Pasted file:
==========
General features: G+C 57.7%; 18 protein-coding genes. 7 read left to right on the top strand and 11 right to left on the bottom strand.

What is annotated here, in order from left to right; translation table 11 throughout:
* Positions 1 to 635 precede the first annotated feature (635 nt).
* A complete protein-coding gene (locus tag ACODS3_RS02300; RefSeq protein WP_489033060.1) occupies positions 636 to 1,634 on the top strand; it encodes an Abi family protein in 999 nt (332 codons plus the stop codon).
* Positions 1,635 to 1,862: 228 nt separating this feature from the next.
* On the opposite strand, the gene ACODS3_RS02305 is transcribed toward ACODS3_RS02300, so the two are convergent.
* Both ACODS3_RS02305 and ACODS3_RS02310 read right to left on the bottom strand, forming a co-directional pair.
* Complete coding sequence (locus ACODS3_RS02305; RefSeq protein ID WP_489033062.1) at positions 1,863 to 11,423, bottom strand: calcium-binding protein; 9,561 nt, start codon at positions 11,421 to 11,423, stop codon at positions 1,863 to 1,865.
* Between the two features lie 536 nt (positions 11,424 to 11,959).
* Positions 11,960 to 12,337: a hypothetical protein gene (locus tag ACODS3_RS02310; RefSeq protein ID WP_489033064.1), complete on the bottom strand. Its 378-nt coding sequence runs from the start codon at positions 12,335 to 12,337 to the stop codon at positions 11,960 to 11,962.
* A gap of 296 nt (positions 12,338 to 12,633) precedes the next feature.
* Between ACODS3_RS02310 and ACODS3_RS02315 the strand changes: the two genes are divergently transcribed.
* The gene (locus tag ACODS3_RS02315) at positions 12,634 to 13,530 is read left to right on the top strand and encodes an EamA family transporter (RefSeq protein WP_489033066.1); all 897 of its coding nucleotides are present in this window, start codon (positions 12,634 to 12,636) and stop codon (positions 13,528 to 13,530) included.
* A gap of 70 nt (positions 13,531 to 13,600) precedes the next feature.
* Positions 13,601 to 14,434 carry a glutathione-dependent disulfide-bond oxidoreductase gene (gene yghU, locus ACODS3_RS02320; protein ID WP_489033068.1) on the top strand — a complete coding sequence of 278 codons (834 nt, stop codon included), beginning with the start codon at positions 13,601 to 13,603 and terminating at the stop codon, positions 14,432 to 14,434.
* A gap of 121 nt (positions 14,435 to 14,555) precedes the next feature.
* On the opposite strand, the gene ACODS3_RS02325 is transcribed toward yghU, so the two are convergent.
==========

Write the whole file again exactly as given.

General features: G+C 57.7%; 18 protein-coding genes. 7 read left to right on the top strand and 11 right to left on the bottom strand.

What is annotated here, in order from left to right; translation table 11 throughout:
* Positions 1 to 635 precede the first annotated feature (635 nt).
* A complete protein-coding gene (locus tag ACODS3_RS02300; RefSeq protein WP_489033060.1) occupies positions 636 to 1,634 on the top strand; it encodes an Abi family protein in 999 nt (332 codons plus the stop codon).
* Positions 1,635 to 1,862: 228 nt separating this feature from the next.
* On the opposite strand, the gene ACODS3_RS02305 is transcribed toward ACODS3_RS02300, so the two are convergent.
* Both ACODS3_RS02305 and ACODS3_RS02310 read right to left on the bottom strand, forming a co-directional pair.
* Complete coding sequence (locus ACODS3_RS02305; RefSeq protein ID WP_489033062.1) at positions 1,863 to 11,423, bottom strand: calcium-binding protein; 9,561 nt, start codon at positions 11,421 to 11,423, stop codon at positions 1,863 to 1,865.
* Between the two features lie 536 nt (positions 11,424 to 11,959).
* Positions 11,960 to 12,337: a hypothetical protein gene (locus tag ACODS3_RS02310; RefSeq protein ID WP_489033064.1), complete on the bottom strand. Its 378-nt coding sequence runs from the start codon at positions 12,335 to 12,337 to the stop codon at positions 11,960 to 11,962.
* A gap of 296 nt (positions 12,338 to 12,633) precedes the next feature.
* Between ACODS3_RS02310 and ACODS3_RS02315 the strand changes: the two genes are divergently transcribed.
* The gene (locus tag ACODS3_RS02315) at positions 12,634 to 13,530 is read left to right on the top strand and encodes an EamA family transporter (RefSeq protein WP_489033066.1); all 897 of its coding nucleotides are present in this window, start codon (positions 12,634 to 12,636) and stop codon (positions 13,528 to 13,530) included.
* A gap of 70 nt (positions 13,531 to 13,600) precedes the next feature.
* Positions 13,601 to 14,434 carry a glutathione-dependent disulfide-bond oxidoreductase gene (gene yghU, locus ACODS3_RS02320; protein ID WP_489033068.1) on the top strand — a complete coding sequence of 278 codons (834 nt, stop codon included), beginning with the start codon at positions 13,601 to 13,603 and terminating at the stop codon, positions 14,432 to 14,434.
* A gap of 121 nt (positions 14,435 to 14,555) precedes the next feature.
* On the opposite strand, the gene ACODS3_RS02325 is transcribed toward yghU, so the two are convergent.